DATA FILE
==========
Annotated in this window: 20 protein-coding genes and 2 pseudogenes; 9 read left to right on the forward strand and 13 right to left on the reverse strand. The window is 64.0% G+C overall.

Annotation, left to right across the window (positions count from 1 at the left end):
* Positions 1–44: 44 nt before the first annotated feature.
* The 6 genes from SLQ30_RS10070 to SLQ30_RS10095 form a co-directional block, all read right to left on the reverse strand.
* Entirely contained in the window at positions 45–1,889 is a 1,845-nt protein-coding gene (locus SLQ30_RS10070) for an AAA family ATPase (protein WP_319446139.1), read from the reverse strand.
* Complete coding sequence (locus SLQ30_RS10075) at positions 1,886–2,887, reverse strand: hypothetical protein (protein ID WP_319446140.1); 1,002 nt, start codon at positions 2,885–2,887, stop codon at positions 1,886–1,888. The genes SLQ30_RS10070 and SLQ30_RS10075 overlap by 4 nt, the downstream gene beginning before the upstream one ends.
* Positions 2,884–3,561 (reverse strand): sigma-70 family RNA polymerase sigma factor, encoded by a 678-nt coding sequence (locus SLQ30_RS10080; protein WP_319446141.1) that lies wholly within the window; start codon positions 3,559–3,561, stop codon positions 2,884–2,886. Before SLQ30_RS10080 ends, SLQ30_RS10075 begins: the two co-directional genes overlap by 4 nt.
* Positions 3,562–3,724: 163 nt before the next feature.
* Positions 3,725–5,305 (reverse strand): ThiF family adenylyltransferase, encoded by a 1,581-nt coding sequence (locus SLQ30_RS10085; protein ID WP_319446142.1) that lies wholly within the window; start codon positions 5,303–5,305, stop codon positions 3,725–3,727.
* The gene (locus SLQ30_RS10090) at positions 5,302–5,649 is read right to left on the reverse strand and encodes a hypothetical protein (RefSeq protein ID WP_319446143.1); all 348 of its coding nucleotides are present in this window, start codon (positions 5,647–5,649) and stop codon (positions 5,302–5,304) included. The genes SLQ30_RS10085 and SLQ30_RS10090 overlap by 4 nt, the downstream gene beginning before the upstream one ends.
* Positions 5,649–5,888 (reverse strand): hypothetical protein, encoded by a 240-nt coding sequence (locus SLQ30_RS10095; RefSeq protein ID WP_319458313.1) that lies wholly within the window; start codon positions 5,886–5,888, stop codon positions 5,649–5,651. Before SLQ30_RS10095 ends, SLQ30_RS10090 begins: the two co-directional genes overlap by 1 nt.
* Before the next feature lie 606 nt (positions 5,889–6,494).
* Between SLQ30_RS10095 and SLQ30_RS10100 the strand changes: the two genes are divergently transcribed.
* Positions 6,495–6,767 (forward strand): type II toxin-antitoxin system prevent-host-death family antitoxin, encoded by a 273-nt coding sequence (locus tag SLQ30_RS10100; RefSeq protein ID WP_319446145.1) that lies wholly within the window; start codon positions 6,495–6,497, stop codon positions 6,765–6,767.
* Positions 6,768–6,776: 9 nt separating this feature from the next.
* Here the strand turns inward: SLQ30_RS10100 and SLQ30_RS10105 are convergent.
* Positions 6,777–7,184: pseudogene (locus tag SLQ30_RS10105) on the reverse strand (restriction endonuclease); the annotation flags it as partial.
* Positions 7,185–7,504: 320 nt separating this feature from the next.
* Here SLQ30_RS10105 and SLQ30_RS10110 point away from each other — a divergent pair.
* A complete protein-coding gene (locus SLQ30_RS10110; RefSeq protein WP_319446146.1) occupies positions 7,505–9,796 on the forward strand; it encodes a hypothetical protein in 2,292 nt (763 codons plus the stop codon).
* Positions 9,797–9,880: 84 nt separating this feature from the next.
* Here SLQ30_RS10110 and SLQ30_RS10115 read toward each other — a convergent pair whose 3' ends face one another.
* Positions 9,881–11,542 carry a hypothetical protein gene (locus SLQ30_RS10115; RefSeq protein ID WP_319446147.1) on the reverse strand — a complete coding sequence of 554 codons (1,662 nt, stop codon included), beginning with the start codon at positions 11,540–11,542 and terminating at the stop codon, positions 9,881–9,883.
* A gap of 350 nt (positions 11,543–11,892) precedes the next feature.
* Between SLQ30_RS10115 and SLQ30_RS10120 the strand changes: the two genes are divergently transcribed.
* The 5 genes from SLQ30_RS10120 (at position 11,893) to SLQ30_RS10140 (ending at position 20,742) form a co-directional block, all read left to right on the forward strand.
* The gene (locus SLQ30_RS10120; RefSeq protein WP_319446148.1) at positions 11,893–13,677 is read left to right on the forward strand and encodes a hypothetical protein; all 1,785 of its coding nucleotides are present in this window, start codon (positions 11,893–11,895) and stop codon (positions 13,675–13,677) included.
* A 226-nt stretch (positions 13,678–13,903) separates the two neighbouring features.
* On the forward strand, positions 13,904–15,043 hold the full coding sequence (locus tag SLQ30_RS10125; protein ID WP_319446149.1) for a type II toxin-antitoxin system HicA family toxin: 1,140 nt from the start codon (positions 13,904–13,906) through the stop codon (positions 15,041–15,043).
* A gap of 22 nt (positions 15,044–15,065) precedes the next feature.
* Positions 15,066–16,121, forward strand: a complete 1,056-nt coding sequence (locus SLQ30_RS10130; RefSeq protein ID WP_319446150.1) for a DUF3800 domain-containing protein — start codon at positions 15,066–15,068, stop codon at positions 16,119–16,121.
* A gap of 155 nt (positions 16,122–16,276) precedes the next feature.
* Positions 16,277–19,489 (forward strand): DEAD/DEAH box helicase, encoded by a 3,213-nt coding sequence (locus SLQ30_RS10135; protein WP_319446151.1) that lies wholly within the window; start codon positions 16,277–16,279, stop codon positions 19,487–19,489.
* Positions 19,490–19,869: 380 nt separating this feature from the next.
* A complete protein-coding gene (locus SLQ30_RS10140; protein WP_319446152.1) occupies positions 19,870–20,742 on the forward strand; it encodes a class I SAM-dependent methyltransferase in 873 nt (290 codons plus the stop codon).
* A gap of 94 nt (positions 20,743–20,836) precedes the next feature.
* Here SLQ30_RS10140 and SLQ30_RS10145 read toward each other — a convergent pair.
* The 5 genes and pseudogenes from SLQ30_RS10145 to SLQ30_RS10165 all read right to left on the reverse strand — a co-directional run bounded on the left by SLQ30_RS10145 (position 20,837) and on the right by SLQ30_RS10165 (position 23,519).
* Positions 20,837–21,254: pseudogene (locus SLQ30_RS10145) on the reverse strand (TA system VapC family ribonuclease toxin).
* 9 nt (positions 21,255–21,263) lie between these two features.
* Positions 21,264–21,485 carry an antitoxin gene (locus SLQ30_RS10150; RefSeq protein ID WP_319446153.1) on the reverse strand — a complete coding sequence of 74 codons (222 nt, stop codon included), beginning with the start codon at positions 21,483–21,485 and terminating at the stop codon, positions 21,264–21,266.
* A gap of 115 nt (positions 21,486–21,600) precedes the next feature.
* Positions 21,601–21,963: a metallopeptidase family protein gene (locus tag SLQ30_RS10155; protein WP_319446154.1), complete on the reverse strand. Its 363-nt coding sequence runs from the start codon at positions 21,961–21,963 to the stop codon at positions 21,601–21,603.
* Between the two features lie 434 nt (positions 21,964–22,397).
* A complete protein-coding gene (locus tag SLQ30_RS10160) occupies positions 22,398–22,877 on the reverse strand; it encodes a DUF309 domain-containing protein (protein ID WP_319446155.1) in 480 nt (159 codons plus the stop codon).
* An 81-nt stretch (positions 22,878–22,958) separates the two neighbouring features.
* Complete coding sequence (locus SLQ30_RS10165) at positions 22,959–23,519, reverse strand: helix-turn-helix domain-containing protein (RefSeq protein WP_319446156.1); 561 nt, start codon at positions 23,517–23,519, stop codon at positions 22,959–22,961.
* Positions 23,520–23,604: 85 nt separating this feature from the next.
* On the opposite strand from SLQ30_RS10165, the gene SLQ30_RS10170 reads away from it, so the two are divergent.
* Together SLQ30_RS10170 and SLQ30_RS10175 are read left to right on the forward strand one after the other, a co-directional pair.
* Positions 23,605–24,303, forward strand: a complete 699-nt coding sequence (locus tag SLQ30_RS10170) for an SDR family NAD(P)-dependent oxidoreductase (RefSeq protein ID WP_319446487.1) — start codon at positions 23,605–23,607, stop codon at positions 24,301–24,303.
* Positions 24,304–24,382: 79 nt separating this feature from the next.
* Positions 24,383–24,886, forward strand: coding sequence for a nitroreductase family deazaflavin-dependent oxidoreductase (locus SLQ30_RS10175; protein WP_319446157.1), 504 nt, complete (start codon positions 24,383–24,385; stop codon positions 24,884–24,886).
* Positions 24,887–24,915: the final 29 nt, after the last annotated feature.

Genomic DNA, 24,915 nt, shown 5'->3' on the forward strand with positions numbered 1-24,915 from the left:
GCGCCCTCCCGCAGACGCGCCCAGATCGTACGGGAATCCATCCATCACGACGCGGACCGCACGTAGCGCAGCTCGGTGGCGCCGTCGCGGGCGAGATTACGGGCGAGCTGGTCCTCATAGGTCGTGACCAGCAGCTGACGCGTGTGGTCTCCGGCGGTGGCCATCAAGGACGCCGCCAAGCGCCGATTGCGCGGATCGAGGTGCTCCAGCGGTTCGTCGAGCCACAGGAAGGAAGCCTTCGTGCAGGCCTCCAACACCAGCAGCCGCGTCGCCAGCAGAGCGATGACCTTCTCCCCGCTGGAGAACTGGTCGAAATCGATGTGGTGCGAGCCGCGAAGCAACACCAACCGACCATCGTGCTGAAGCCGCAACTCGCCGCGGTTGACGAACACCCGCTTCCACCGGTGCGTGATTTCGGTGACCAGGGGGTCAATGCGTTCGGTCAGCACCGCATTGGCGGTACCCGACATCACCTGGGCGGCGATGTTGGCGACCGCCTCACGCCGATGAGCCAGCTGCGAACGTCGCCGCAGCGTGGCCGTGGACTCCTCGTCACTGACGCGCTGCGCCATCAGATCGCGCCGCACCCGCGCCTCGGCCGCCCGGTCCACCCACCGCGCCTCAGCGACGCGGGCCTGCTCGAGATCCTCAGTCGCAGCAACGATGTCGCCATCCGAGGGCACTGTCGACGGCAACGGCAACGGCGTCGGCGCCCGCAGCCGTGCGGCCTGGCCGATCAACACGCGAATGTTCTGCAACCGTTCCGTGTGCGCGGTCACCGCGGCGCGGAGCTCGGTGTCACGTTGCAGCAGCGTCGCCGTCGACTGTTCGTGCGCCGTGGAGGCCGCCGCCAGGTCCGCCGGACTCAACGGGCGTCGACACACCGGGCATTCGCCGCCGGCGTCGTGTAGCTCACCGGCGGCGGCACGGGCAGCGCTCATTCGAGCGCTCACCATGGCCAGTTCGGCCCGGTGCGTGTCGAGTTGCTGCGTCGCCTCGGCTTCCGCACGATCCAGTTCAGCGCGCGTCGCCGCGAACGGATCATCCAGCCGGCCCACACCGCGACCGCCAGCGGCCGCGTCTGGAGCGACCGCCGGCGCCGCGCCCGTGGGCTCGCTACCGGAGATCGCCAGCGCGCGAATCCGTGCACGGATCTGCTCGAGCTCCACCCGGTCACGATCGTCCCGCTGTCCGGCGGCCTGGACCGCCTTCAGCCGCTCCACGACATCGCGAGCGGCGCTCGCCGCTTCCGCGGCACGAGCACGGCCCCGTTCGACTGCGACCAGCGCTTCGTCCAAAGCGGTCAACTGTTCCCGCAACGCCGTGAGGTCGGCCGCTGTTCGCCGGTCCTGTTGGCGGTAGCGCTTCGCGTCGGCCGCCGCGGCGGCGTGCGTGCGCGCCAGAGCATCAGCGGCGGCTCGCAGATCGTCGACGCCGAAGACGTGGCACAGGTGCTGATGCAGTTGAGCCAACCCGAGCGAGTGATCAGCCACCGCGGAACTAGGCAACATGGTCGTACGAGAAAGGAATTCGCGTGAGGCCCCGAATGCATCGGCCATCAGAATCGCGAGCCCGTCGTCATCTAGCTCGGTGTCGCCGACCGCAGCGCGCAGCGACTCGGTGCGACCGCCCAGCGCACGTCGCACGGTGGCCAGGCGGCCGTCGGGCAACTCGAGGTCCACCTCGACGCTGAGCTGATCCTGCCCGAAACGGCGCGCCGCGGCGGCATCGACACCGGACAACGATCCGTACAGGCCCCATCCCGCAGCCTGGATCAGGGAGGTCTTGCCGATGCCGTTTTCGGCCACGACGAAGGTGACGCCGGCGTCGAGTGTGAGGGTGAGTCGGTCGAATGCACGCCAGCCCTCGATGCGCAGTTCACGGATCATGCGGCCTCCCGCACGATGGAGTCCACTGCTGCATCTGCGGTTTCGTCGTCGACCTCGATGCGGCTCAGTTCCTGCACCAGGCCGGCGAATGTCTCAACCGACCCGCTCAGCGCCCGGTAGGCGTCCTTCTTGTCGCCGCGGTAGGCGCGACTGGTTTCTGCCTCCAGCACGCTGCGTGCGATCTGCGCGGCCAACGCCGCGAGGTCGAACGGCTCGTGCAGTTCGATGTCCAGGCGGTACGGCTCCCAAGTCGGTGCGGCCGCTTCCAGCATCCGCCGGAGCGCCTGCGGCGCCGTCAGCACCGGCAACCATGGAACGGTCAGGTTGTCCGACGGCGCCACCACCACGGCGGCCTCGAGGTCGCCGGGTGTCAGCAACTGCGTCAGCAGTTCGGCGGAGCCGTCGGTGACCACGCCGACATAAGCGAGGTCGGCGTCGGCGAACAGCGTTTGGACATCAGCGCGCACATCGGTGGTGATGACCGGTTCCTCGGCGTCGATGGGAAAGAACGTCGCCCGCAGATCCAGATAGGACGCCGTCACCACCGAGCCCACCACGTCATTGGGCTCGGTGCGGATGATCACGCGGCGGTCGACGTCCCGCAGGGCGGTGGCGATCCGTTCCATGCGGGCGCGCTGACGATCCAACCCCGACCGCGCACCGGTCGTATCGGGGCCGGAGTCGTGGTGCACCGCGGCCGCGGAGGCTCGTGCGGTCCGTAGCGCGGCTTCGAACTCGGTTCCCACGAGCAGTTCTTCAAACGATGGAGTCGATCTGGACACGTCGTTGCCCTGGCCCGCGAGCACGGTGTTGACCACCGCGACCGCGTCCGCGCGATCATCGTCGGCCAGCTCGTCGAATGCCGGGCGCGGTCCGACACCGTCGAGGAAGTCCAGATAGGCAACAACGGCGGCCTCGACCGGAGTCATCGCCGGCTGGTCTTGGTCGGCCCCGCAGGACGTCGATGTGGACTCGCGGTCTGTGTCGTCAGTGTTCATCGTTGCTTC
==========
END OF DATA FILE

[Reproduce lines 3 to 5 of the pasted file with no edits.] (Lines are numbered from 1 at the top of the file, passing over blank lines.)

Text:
* Positions 1–44: 44 nt before the first annotated feature.
* The 6 genes from SLQ30_RS10070 to SLQ30_RS10095 form a co-directional block, all read right to left on the reverse strand.
* Entirely contained in the window at positions 45–1,889 is a 1,845-nt protein-coding gene (locus SLQ30_RS10070) for an AAA family ATPase (protein WP_319446139.1), read from the reverse strand.